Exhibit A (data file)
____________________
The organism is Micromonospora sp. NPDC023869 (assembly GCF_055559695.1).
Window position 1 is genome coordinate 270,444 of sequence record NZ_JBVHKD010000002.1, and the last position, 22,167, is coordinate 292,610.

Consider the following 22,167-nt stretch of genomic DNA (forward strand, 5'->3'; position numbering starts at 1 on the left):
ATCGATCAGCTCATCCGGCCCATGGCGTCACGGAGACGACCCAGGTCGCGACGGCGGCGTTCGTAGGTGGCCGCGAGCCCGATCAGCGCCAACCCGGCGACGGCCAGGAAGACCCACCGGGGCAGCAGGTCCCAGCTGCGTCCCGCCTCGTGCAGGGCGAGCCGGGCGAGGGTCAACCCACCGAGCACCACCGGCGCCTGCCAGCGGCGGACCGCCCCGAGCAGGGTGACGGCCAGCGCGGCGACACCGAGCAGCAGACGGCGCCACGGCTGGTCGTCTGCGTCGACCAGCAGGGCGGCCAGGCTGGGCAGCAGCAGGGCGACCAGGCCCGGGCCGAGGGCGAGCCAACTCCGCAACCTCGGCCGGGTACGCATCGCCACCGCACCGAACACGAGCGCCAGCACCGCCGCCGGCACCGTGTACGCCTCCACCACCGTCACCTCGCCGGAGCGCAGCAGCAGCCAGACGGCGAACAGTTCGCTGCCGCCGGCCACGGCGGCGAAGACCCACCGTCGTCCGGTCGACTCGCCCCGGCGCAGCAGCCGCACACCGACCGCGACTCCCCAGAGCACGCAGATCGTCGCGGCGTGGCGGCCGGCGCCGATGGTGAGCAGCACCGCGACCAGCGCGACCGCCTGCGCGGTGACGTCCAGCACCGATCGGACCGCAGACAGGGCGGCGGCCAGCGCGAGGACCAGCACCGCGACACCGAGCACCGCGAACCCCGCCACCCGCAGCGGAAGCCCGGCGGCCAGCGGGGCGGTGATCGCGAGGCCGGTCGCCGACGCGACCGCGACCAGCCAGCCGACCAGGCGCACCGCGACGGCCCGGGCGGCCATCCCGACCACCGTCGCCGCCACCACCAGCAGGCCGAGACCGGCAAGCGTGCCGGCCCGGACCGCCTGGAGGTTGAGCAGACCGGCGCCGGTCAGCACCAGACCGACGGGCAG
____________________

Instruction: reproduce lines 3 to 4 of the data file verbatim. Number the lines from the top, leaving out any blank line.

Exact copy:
Consider the following 22,167-nt stretch of genomic DNA (forward strand, 5'->3'; position numbering starts at 1 on the left):
ATCGATCAGCTCATCCGGCCCATGGCGTCACGGAGACGACCCAGGTCGCGACGGCGGCGTTCGTAGGTGGCCGCGAGCCCGATCAGCGCCAACCCGGCGACGGCCAGGAAGACCCACCGGGGCAGCAGGTCCCAGCTGCGTCCCGCCTCGTGCAGGGCGAGCCGGGCGAGGGTCAACCCACCGAGCACCACCGGCGCCTGCCAGCGGCGGACCGCCCCGAGCAGGGTGACGGCCAGCGCGGCGACACCGAGCAGCAGACGGCGCCACGGCTGGTCGTCTGCGTCGACCAGCAGGGCGGCCAGGCTGGGCAGCAGCAGGGCGACCAGGCCCGGGCCGAGGGCGAGCCAACTCCGCAACCTCGGCCGGGTACGCATCGCCACCGCACCGAACACGAGCGCCAGCACCGCCGCCGGCACCGTGTACGCCTCCACCACCGTCACCTCGCCGGAGCGCAGCAGCAGCCAGACGGCGAACAGTTCGCTGCCGCCGGCCACGGCGGCGAAGACCCACCGTCGTCCGGTCGACTCGCCCCGGCGCAGCAGCCGCACACCGACCGCGACTCCCCAGAGCACGCAGATCGTCGCGGCGTGGCGGCCGGCGCCGATGGTGAGCAGCACCGCGACCAGCGCGACCGCCTGCGCGGTGACGTCCAGCACCGATCGGACCGCAGACAGGGCGGCGGCCAGCGCGAGGACCAGCACCGCGACACCGAGCACCGCGAACCCCGCCACCCGCAGCGGAAGCCCGGCGGCCAGCGGGGCGGTGATCGCGAGGCCGGTCGCCGACGCGACCGCGACCAGCCAGCCGACCAGGCGCACCGCGACGGCCCGGGCGGCCATCCCGACCACCGTCGCCGCCACCACCAGCAGGCCGAGACCGGCAAGCGTGCCGGCCCGGACCGCCTGGAGGTTGAGCAGACCGGCGCCGGTCAGCACCAGACCGACGGGCAG